And Doc Ock really does rock…11Terminator 2: Judgment Day
If you want a sequel done properly, then the message of this list is James Cameron is your man. We’ve got another of his films coming shortly, but it’d be remiss not to commend how he intelligently picked up the strands he laid down with the first Terminator movie, and simply then got his teeth into them.
At first, the idea of turning Arnold Schwarzenegger’s character into the hero of the piece seemed like pandering to a big movie star’s need to be good. But in the Terminator world, it all makes sense, and allowed Cameron to introduce a far more threatening foe in the shape of Robert Patrick’s staggering T-1000. Cameron’s screenplay also picks up the story of Skynet, and does what proper science fiction should: explore contemporary issues, and take them through to their potential conclusions.
Yet, this is still a summer blockbuster as well, and if you want loud, violently entertaining and frequently funny popcorn entertainment, then James Cameron fits the bill here perfectly. Terminator 2 – while overlong, and a little flabby – smacks most of its sequences out of the proverbial park, and inspired a host of films that would follow in its wake. Sadly, Terminator 3 and Terminator Salvation didn’t appear to be among them…10X2: X-Men United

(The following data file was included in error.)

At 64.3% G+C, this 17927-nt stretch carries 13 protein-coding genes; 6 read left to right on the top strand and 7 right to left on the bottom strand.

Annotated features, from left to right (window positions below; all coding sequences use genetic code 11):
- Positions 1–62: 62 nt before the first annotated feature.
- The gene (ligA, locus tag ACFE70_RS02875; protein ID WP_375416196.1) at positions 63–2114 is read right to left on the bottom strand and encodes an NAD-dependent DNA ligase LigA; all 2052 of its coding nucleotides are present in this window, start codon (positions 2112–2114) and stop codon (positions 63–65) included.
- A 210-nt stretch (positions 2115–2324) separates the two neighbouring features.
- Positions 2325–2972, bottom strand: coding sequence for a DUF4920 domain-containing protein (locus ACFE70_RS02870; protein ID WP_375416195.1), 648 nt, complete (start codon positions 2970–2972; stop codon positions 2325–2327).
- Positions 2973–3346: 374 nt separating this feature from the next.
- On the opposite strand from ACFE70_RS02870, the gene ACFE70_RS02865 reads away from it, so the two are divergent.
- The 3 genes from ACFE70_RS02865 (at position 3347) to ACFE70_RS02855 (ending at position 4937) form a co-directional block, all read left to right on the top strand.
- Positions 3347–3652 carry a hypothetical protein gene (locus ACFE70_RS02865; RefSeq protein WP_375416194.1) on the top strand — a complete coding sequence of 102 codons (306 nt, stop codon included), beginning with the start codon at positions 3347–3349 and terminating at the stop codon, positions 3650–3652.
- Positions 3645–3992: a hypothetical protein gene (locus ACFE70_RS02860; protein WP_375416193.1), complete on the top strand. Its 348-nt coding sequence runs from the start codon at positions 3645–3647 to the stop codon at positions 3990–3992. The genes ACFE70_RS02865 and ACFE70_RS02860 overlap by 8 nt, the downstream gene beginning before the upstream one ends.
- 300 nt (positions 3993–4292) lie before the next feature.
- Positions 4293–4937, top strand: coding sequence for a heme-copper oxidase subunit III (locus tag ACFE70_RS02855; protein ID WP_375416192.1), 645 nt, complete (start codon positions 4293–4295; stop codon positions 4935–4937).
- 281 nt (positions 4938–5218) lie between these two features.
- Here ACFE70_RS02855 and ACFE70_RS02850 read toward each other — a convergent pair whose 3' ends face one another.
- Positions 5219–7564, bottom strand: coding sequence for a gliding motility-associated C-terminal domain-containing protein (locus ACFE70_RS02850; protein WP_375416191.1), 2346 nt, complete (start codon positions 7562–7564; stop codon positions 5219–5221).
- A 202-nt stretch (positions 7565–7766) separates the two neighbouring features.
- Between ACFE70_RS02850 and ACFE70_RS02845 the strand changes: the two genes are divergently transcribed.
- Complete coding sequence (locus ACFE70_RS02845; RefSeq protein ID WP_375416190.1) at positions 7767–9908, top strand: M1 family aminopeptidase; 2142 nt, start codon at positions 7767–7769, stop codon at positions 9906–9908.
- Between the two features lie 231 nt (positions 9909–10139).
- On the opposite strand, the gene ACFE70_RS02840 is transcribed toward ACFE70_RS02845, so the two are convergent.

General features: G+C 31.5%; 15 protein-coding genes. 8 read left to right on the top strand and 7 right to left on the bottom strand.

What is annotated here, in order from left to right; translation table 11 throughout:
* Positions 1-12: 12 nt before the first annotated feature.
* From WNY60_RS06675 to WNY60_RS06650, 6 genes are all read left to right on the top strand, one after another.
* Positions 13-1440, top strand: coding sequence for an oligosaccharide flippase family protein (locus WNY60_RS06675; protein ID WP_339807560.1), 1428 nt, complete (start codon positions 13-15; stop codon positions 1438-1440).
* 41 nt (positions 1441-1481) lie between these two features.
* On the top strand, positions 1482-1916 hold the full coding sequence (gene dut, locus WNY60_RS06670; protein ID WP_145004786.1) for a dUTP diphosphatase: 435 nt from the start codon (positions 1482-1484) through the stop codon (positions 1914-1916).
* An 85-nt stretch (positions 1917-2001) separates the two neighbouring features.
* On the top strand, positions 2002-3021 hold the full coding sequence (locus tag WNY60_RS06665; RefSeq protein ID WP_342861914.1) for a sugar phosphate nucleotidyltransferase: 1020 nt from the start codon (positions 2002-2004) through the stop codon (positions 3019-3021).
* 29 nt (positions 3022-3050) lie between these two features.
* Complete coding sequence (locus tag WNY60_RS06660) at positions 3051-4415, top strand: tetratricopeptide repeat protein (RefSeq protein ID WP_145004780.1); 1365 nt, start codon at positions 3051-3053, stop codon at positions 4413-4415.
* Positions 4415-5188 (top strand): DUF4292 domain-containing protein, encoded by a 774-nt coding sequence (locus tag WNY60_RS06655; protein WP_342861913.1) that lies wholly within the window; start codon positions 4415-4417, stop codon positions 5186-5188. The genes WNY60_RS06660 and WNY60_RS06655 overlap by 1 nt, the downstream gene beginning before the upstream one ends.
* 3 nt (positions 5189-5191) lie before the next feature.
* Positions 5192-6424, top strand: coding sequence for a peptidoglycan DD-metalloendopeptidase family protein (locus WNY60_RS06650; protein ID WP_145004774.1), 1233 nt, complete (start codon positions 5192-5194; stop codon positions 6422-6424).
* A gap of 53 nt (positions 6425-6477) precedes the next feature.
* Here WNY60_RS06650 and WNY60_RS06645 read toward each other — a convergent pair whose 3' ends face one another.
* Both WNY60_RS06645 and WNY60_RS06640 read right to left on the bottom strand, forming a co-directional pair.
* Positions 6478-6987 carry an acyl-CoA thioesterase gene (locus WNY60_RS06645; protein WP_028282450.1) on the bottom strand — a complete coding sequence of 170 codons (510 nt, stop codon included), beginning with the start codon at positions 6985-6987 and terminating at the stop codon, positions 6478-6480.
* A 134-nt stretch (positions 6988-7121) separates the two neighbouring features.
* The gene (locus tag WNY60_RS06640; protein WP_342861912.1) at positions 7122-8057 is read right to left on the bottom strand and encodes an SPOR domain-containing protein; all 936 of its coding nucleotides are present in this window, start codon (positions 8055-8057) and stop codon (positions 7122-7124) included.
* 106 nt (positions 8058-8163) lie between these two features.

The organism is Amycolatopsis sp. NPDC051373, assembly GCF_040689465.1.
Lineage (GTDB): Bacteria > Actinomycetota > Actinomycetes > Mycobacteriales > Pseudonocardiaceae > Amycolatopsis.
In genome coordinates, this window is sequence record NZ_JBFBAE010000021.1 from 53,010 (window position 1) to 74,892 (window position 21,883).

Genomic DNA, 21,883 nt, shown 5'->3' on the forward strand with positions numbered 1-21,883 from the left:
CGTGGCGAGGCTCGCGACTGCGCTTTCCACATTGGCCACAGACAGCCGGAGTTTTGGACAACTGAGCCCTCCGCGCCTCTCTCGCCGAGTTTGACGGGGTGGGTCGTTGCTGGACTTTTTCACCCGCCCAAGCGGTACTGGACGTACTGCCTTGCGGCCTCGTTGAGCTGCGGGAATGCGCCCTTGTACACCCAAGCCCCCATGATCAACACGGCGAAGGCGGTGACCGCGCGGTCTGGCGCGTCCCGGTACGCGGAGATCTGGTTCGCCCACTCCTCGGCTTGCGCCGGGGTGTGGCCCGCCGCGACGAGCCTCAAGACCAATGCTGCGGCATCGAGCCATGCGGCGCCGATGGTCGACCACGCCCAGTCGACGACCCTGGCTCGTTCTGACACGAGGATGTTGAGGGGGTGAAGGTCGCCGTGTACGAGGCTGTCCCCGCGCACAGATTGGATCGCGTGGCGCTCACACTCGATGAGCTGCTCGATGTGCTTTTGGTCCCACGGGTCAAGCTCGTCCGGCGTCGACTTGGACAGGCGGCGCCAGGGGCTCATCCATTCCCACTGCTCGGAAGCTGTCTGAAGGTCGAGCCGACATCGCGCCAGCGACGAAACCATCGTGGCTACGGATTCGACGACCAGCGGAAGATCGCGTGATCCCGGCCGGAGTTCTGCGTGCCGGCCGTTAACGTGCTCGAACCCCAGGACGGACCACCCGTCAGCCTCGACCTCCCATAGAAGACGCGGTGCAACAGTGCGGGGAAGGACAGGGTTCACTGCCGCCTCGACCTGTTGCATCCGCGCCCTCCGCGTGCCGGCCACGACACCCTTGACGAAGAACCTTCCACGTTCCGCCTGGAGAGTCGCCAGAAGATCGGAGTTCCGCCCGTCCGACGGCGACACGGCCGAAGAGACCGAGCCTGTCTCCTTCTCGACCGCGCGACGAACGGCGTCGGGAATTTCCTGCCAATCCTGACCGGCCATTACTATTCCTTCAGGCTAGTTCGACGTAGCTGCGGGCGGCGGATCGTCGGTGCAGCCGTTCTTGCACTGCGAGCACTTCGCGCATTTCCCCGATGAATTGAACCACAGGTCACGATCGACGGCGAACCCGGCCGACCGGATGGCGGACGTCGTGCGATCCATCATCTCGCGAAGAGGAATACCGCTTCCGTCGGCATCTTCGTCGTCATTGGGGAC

The likely departure of director Bryan Singer from the next Superman film means that we’ll never get to see if he can work some X2 magic on the Man Of Steel. Singer’s first X-Men, after all, was a solid, workmanlike picture that set up the necessary platform to really cut loose with a second film. And that’s just what Singer did, with X2 setting a standard that the franchise has hopelessly failed to match since.